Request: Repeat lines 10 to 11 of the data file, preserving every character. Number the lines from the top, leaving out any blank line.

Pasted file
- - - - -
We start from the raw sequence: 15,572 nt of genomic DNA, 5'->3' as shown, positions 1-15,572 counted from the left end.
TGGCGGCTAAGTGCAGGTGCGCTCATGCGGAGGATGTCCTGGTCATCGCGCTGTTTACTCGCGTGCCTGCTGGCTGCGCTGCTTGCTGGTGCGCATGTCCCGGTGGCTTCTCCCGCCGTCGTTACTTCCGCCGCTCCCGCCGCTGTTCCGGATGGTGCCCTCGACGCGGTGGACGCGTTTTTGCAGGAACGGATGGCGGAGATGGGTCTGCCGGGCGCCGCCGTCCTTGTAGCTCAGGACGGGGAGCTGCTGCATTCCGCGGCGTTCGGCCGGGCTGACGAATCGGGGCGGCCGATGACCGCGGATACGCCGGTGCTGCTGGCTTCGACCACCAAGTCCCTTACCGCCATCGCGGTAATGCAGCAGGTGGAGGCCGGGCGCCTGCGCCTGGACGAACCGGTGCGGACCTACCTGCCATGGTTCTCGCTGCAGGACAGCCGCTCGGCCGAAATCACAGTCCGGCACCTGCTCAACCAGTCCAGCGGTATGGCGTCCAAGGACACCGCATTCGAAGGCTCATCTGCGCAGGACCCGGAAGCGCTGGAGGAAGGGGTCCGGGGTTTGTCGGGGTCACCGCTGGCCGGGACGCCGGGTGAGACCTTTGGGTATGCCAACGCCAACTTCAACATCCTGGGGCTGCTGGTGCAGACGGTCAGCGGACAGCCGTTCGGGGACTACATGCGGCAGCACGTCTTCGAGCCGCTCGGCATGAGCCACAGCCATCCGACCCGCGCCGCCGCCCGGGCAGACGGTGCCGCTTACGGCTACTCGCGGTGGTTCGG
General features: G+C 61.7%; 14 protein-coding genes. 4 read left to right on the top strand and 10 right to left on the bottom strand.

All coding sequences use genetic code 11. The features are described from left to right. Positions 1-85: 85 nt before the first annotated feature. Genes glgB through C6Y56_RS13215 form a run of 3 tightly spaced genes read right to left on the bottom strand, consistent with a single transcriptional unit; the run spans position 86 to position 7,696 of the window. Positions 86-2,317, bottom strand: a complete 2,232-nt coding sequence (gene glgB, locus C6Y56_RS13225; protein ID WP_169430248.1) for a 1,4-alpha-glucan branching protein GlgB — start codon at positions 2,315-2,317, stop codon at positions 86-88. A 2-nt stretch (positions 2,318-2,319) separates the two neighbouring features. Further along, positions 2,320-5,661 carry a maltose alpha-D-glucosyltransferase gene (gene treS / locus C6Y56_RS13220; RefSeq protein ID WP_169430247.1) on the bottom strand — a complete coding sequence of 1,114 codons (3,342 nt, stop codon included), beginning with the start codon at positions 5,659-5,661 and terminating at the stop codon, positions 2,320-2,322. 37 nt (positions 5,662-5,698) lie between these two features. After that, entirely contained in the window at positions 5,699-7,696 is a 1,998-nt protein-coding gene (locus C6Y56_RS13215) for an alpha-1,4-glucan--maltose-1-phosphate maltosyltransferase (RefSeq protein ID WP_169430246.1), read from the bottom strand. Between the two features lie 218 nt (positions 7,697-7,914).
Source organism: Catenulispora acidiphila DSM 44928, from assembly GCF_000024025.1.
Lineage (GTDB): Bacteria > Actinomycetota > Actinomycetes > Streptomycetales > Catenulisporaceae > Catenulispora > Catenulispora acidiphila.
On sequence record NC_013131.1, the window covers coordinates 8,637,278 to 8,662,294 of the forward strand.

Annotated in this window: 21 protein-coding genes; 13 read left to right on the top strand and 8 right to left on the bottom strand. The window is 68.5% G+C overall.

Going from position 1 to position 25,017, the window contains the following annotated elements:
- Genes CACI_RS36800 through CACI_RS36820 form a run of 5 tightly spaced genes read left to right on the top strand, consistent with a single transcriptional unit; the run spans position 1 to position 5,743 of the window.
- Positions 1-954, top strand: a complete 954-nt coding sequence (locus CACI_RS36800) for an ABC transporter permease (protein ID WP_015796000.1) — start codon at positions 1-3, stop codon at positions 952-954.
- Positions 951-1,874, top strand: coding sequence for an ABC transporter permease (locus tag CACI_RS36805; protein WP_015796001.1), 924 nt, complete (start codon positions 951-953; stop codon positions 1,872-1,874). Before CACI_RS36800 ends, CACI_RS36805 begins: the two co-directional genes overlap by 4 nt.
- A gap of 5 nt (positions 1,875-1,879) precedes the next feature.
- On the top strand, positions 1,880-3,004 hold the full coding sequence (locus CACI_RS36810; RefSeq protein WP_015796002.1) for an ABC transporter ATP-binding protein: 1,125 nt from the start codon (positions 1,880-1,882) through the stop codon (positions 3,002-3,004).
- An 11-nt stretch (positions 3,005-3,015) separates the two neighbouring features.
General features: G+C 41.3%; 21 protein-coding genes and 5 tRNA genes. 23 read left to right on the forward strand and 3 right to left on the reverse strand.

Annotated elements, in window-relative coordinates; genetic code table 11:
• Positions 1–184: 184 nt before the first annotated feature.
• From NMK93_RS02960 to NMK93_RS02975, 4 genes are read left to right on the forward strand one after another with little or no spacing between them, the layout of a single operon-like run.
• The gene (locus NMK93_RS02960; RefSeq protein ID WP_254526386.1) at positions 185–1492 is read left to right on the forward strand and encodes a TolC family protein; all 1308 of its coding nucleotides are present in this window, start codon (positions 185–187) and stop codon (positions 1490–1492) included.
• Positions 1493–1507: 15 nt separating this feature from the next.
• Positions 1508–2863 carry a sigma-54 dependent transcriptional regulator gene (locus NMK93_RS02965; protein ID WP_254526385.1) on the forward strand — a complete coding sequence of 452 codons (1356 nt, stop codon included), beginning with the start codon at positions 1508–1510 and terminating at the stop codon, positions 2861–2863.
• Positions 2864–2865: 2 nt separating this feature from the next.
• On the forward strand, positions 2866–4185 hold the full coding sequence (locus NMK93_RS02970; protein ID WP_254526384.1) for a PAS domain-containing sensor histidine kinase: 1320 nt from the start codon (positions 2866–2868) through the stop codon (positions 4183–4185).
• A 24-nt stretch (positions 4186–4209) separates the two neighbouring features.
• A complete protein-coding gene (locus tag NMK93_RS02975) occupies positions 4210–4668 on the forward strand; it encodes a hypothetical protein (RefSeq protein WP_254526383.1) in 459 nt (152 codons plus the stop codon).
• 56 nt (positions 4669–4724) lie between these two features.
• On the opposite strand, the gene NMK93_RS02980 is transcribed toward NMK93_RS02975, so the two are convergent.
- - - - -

- Genes CACI_RS36800 through CACI_RS36820 form a run of 5 tightly spaced genes read left to right on the top strand, consistent with a single transcriptional unit; the run spans position 1 to position 5,743 of the window.
- Positions 1-954, top strand: a complete 954-nt coding sequence (locus CACI_RS36800) for an ABC transporter permease (protein ID WP_015796000.1) — start codon at positions 1-3, stop codon at positions 952-954.